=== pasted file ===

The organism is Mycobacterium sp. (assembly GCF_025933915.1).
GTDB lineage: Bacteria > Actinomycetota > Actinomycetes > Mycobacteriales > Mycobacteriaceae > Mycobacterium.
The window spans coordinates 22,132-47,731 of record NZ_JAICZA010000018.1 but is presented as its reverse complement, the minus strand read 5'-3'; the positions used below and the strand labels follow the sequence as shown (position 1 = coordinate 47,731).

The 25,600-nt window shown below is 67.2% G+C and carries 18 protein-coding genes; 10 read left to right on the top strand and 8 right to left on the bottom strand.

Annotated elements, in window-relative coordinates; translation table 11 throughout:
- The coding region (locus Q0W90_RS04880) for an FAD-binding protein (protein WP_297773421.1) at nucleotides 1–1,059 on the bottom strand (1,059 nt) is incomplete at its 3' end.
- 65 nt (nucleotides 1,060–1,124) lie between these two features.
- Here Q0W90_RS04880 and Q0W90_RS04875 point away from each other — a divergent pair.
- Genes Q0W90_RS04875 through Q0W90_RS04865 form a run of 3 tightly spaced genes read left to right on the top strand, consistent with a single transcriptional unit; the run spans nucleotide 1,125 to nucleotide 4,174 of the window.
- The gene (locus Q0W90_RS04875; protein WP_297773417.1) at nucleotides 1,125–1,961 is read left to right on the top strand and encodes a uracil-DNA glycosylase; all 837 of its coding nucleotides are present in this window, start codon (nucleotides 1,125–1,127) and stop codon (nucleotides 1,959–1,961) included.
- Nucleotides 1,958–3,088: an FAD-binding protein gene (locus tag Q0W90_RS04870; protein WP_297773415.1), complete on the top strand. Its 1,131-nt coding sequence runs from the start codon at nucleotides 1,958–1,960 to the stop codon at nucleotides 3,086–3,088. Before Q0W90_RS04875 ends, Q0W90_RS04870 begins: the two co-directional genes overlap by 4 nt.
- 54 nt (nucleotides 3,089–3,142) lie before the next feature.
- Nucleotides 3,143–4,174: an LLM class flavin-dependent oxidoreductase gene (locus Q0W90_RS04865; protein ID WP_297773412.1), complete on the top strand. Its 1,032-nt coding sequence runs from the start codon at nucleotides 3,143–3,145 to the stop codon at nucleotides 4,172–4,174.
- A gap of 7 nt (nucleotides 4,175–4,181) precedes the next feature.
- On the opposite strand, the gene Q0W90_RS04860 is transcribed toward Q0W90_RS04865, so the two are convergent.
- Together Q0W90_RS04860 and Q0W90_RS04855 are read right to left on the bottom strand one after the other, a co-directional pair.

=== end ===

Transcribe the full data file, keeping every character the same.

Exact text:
The organism is Mycobacterium sp. (assembly GCF_025933915.1).
GTDB lineage: Bacteria > Actinomycetota > Actinomycetes > Mycobacteriales > Mycobacteriaceae > Mycobacterium.
The window spans coordinates 22,132-47,731 of record NZ_JAICZA010000018.1 but is presented as its reverse complement, the minus strand read 5'-3'; the positions used below and the strand labels follow the sequence as shown (position 1 = coordinate 47,731).

The 25,600-nt window shown below is 67.2% G+C and carries 18 protein-coding genes; 10 read left to right on the top strand and 8 right to left on the bottom strand.

Annotated elements, in window-relative coordinates; translation table 11 throughout:
- The coding region (locus Q0W90_RS04880) for an FAD-binding protein (protein WP_297773421.1) at nucleotides 1–1,059 on the bottom strand (1,059 nt) is incomplete at its 3' end.
- 65 nt (nucleotides 1,060–1,124) lie between these two features.
- Here Q0W90_RS04880 and Q0W90_RS04875 point away from each other — a divergent pair.
- Genes Q0W90_RS04875 through Q0W90_RS04865 form a run of 3 tightly spaced genes read left to right on the top strand, consistent with a single transcriptional unit; the run spans nucleotide 1,125 to nucleotide 4,174 of the window.
- The gene (locus Q0W90_RS04875; protein WP_297773417.1) at nucleotides 1,125–1,961 is read left to right on the top strand and encodes a uracil-DNA glycosylase; all 837 of its coding nucleotides are present in this window, start codon (nucleotides 1,125–1,127) and stop codon (nucleotides 1,959–1,961) included.
- Nucleotides 1,958–3,088: an FAD-binding protein gene (locus tag Q0W90_RS04870; protein WP_297773415.1), complete on the top strand. Its 1,131-nt coding sequence runs from the start codon at nucleotides 1,958–1,960 to the stop codon at nucleotides 3,086–3,088. Before Q0W90_RS04875 ends, Q0W90_RS04870 begins: the two co-directional genes overlap by 4 nt.
- 54 nt (nucleotides 3,089–3,142) lie before the next feature.
- Nucleotides 3,143–4,174: an LLM class flavin-dependent oxidoreductase gene (locus Q0W90_RS04865; protein ID WP_297773412.1), complete on the top strand. Its 1,032-nt coding sequence runs from the start codon at nucleotides 3,143–3,145 to the stop codon at nucleotides 4,172–4,174.
- A gap of 7 nt (nucleotides 4,175–4,181) precedes the next feature.
- On the opposite strand, the gene Q0W90_RS04860 is transcribed toward Q0W90_RS04865, so the two are convergent.
- Together Q0W90_RS04860 and Q0W90_RS04855 are read right to left on the bottom strand one after the other, a co-directional pair.